- You can only go for one Goal per round. That’s just the rules. If you successfully complete a goal, you cannot get any more goal cards or Terraforming tiles from goal cards this round.
If you’ve completed Round 12, the game ends.
End of Game
At the end of the game, calculate every player’s score! Players score as follows:
- Any points from Goal Cards. (Worth 3 each.)
- Each forest is worth 2 points.
- Each mountain is worth 2 points.
- Take your two largest cities on each side of the mountain. For each tile in the smaller of the two cities, score 2 points.
- Move each resource cube to a factory matching its color. Each factory can hold one resource cube, and if you place one on a factory score that factory’s points (4, generally, except for on the starting B card).
- The first lake square in a sequence of connected lakes is worth 0. The second and subsequent lake tiles are worth 3 points each.
- Deserts are worth nothing, again.
The player with the most points wins!
Player Count Differences
The major difference is the two-player drafting variant, which is probably my favorite two-player drafting variant I’ve tried. It eliminates lucky flips for the player, and instead forces you to decide if you want to risk giving your opponent a good card or hoping they’ll not notice it and leave it for you. I actually prefer it to, say, Bunny Kingdom, for that reason, even though it’s a very subtle difference.
Beyond that, there’s not much difference in play at higher player counts. You will see the same hand fewer times, sure, but that’s just a function of How Drafting Games Work As Player Counts Increase. I’d happily play Hokkaido at pretty much any player count listed, personally.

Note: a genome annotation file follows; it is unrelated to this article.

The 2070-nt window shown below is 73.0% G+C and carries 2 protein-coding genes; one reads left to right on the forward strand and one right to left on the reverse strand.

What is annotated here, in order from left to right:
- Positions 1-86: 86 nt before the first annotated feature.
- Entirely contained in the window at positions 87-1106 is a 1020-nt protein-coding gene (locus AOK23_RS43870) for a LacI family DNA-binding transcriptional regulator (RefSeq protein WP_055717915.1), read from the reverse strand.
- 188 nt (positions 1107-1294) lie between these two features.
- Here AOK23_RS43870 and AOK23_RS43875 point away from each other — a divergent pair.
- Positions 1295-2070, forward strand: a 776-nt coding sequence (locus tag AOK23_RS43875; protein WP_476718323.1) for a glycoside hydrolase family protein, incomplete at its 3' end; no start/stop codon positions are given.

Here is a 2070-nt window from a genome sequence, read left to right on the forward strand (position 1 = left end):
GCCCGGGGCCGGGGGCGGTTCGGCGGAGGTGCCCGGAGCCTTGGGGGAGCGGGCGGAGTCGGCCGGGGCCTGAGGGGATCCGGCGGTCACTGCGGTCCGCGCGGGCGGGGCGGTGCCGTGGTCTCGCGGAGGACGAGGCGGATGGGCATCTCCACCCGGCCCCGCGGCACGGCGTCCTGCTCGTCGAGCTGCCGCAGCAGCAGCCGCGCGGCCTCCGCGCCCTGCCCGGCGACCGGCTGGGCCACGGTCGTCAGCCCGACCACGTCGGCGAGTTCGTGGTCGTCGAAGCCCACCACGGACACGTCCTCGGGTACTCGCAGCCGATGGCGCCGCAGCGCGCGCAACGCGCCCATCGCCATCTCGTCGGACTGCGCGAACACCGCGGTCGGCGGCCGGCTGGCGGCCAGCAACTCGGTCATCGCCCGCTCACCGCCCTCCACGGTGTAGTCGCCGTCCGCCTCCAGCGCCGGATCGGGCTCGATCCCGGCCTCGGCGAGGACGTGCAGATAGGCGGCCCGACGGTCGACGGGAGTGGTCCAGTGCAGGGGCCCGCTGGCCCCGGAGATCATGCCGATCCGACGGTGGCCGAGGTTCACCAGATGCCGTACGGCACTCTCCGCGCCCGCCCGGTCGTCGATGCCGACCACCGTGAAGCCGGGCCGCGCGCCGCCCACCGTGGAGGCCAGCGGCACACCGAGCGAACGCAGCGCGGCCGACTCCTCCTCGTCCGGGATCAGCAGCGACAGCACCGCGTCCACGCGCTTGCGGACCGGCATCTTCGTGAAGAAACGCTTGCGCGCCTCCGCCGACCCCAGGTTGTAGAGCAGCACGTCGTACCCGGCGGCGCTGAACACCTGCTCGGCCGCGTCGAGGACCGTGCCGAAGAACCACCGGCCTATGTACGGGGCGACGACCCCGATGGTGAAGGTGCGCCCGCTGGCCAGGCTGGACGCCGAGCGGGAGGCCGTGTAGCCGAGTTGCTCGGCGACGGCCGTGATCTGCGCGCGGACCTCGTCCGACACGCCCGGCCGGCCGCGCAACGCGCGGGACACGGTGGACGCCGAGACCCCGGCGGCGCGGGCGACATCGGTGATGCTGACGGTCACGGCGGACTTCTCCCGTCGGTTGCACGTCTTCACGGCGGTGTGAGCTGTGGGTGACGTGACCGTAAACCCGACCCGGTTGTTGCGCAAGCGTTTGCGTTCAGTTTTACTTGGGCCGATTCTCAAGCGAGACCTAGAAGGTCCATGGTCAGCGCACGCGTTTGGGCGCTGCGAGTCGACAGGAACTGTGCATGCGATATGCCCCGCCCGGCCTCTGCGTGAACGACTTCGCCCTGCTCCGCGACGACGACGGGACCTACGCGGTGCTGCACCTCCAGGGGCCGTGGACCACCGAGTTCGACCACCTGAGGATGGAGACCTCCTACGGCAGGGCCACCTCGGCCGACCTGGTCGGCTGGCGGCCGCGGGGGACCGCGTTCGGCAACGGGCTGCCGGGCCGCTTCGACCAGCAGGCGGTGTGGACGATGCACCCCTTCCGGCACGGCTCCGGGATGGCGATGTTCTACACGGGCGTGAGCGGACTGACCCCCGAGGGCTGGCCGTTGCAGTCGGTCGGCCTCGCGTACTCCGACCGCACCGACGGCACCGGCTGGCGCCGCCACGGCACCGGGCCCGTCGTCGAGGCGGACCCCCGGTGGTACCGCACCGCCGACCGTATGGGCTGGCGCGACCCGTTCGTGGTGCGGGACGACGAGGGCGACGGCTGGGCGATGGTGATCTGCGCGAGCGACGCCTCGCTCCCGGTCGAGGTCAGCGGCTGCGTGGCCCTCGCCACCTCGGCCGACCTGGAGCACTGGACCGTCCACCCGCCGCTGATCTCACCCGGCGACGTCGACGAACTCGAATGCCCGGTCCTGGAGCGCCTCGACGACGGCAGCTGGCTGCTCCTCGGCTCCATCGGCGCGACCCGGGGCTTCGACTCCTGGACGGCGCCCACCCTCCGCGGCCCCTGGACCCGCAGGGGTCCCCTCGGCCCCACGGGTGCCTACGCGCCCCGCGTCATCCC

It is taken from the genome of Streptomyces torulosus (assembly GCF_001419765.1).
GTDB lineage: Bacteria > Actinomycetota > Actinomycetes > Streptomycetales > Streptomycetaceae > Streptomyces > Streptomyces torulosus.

- If you’re looking to clown on your co-player, just pass them all the cards that have Mountains and Lakes on them. Again, it’s kind of cruel, but, it’s a super-efficient way to make their lives more challenging. Just … be careful, right? You’re passing them pretty straightforward points if they can place them without messing up their whole plan.
- Don’t necessarily focus entirely on cities. Unlike Honshu, it’s not just straight points. You have to keep your cities balanced in order to score big. That’s made somewhat easier by some ridiculously large city cards (there’s one that’s just six squares, all cities), yes, but you still need to balance it on both sides. The problem is, I’m not convinced that’s always the best use of your time past, say, 10 or 12 points. Hitting 20 means you’re often spending a lot of cards on just city expansion that could be better used elsewhere. Your mileage may vary, but that’s generally my thought.